I thought the following was quite funny, and is relevant to the question of what's more important here - individual protester's spotless green credentials or tackling our crooked political/economic systems. It's peppered with expletives, aussie-style, though so definitely don't watch if that's going to bother you:

Oldjohnw
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Location: South Warwickshire

Re: Riding to the COP26 climate meetings from London

Post by Oldjohnw »

And in case you thought that the UK government was in danger of taking climate change seriously:

https://www.theguardian.com/environment ... SApp_Other
John
Tyre Lady
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Re: Riding to the COP26 climate meetings from London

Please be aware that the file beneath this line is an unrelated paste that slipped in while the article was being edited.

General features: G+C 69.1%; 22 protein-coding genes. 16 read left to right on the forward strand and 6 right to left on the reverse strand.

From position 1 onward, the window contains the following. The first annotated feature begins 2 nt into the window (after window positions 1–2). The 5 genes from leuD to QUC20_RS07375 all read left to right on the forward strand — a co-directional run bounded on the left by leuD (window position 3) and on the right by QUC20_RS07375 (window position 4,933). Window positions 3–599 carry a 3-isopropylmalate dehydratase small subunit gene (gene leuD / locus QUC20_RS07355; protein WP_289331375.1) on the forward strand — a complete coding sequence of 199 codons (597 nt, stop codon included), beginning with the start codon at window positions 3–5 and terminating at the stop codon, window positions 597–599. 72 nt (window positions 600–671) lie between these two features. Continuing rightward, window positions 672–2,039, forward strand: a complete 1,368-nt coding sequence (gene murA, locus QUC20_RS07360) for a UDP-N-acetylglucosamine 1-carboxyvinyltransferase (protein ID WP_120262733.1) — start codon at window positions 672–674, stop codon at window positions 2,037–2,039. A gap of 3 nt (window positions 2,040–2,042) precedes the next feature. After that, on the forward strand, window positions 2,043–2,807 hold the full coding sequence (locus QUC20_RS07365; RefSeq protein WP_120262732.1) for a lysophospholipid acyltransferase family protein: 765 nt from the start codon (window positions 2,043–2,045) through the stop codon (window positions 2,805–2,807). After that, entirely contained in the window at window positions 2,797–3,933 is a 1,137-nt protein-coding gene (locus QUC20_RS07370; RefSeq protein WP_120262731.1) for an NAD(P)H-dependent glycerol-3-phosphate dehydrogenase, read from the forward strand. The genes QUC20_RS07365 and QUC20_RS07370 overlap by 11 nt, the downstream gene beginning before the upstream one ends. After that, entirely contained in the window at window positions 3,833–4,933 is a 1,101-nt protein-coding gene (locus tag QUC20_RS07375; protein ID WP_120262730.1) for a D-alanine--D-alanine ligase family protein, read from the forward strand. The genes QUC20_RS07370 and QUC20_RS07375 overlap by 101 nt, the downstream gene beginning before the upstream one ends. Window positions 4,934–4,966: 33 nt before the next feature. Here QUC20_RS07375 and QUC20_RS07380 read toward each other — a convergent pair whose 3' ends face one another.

Post by Tyre Lady »

Agree @Carlton
Tinnishill wrote: 10 Sep 2021, 11:08am
by Tyre Lady » 26 Aug 2021, 4:33pm
We will be leaving from a 2,500 year old tree where the Magna Carta was conceived in Runnymede and will be riding for a Terra Carta instead. We intend to end up at a tree planted by the Suffragettes in Glasgow.
Just a passing thought, the Magna Carta stuff will be met with indifference in Scotland and you are likely to be confused with these historically illiterate clowns;

https://www.bbc.co.uk/news/uk-scotland- ... e-58254322

If you are looking for feminist related sites to do stuff at you could do worse than the statue of La Pasionara;

http://womenofscotland.org.uk/memorials/la-pasionaria

The vaccine passport law has been passed by parliament;

https://www.bbc.co.uk/news/uk-scotland- ... s-58506013

In Glasgow the tradition for big political assemblies is for them to gather at Glasgow Green, Kelvingrove or George Square (https://en.wikipedia.org/wiki/Battle_of_George_Square). These sites are likely to be fenced off and entry controlled by covid documents.
Thank you @Tinnishill The idea is to go from Tree to Tree. There is much discussion about the destruction of trees in places like Brazil and Indonesia. Trees are a lifeline for us. They also provide hope and have inspired many from all sorts of background